I loved The Martian. It's best movie set on Mars ever. Though you could argue that that's not too hard to achieve when previous movies include Mission to Mars and Red Planet.

Johnny Walker said...

Wow. I hope he took the question in his stride.

THE MARTIAN is an enjoyable movie, but I don't think Matt Damon has a comedy bone in his body. Great for dramas, crappy for comedy -- and all the comedy fell flat for me. I'd much rather have spent two hours with Sam Rockwell (see MOON).

And Ken, there's one more glaring fault you missed: Why the hell does America keep sending Matt Damon to these far off places? He invariably needs to be rescued a great expense. (See: SAVING PRIVATE RYAN, INTERSTELLAR.) When will America learn??

Bill Avena said...

If the Muppet Show is back, are we going to get a reboot of Hoglein's "Pigs In Spaaaaace"?

Bob Leszczak said...

It was very entertaining and moved along quickly, and gave me great fodder to discuss on my daily radio show - a vast 70s disco soundtrack and "Happy Days" references. Since being an extra in a Damon film (seated directly behind him in a church scene)I've opted to see most of his films. The one thing that stretched credibility for me was that the crew of the ship, having spoken frequently to their kin from said ship, were never told that they'd left a living person (an unwelcome Matt?) behind on the red planet. It was heavily covered in the news and one of them would have known. Someone would have spilled the beans.

Barry G said...

I thought the scenes on Mars were more realistic than the scenes at NASA. It felt like the film maker's research consisted of watching Apollo 13 (including the direct lift of an astronaut calling a nerdy scientist a "Steely eyed missile man."). Although in Apollo 13, ground control didn't break out into wild cheers until they'd safely returned their astronauts. In The Martian, the controllers go nuts just because a rocket lifts off. Really? Weren't they expecting that to happen? Except for the one who notes the rocket has a slight shimmy... uh oh... If only the NASA director (who sounded just like Will McAvoy) hadn't rushed the lift off... Could have been about 20 minutes shorter, too.

Rock Golf said...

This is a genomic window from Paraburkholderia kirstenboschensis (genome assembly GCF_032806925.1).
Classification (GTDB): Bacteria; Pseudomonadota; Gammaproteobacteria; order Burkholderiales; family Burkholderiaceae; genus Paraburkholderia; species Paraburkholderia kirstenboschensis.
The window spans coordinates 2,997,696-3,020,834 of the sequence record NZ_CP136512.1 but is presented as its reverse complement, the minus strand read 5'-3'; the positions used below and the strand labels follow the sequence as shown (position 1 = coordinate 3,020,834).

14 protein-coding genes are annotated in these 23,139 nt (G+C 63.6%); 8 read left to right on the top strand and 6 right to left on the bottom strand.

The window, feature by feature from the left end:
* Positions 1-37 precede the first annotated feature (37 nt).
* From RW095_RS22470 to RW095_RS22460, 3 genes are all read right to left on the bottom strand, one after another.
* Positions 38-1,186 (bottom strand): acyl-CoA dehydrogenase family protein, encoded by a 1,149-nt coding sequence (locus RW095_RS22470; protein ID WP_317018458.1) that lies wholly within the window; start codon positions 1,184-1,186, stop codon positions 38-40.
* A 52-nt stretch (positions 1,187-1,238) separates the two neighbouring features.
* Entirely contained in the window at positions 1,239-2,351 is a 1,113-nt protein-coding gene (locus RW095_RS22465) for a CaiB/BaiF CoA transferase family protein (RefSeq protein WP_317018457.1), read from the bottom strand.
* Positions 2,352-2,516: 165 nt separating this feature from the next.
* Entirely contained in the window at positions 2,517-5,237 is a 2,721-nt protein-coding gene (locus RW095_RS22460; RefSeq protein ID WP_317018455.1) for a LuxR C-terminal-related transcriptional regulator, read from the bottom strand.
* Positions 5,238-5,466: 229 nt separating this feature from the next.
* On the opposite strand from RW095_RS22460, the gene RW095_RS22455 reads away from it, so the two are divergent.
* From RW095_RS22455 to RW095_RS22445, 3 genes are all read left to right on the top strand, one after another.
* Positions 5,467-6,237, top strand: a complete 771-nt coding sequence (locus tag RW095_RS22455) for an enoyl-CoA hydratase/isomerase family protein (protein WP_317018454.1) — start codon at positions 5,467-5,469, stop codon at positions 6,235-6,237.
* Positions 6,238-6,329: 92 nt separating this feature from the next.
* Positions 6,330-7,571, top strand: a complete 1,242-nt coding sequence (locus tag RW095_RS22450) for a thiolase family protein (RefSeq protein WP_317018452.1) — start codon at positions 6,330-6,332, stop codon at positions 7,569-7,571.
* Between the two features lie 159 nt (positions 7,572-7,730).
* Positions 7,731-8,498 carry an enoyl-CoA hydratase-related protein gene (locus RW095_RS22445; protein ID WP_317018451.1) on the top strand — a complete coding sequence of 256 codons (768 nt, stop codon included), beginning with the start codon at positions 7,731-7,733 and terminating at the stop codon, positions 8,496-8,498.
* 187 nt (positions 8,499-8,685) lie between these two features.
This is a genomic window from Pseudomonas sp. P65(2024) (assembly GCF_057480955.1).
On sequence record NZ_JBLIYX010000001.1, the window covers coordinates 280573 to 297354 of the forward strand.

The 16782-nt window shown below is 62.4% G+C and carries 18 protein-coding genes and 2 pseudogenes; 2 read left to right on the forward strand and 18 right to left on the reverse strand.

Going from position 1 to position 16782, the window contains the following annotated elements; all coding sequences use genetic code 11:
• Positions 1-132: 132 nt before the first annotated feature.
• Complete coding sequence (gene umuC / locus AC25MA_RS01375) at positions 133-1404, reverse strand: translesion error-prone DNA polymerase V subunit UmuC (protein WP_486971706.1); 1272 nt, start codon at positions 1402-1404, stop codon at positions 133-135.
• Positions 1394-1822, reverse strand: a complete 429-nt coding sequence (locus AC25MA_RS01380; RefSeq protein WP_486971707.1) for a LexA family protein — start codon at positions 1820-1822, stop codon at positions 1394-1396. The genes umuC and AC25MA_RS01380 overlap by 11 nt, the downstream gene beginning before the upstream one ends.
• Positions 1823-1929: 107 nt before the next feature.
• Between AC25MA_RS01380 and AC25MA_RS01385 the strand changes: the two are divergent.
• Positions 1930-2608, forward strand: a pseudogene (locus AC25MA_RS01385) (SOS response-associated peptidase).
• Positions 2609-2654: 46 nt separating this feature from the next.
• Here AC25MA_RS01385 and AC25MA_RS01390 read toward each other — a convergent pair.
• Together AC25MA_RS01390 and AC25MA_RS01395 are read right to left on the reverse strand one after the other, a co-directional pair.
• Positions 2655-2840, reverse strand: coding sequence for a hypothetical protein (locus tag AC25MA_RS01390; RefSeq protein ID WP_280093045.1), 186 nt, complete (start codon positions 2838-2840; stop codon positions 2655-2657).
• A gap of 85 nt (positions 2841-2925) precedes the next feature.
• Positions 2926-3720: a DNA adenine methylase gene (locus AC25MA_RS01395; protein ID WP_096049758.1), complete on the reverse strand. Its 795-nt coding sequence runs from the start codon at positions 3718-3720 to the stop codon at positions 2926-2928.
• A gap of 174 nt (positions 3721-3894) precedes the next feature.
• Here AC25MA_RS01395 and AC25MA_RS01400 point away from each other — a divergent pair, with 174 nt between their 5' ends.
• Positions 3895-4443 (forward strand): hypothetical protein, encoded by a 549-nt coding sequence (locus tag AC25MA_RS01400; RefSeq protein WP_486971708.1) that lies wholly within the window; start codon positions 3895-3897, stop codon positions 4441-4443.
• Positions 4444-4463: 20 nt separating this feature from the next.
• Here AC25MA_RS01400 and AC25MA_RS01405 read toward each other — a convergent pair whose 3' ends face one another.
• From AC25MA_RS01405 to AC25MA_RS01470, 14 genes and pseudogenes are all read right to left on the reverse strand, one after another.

The reason the Martians didn't assist Matt Damon was that he kept playing Slim Whitman tunes.

David P said...

Peter: Total Recall was also set on Mars, so this film therefore falls to second place.


Rock Golf: Thank you for reminding me of the best Mars movie ever.

Eric J said...

Ken, your list of problems includes lots of important ones, but glossed over the science problems. Andy Weir gave a talk at Lawrence Livermore Labs and told about several that were in his book, and carried over to the movie. He's a pretty funny guy (but it wears thin in the way that most sarcastic nerds wear thin), and the source of a lot of the humor in the book and the movie. Here's the LLL talk:

https://www.youtube.com/watch?v=2tfh6OUUYUw

Jeff C in DC said...

Stoney: Search for Mark Kermode's (UK) comments on Silent Running. My new favorite film critic, and one of my favorite films as well!

See if this link comes through:
https://www.youtube.com/watch?v=dUsV5LP30rU

iain said...

Did they at least give Ray Walston a cameo?

Wait, he's what??

Diane D. said...

OMG, so funny! I couldn't imagine where you were going with those absurd/hilarious criticisms. Knowing how you feel about petty criticisms (I remember your reaction to a script you posted on this blog that was picked apart mercilessly), I can't imagine how you managed to keep quiet (if you did).

It's ridiculous how much I love a long puzzling, build up like that, to a hilarious conclusion.

I agree with Johnny Walker regarding Matt Damon and comedy, however, but I enjoyed the movie.

Katherine @ Grass Stains said...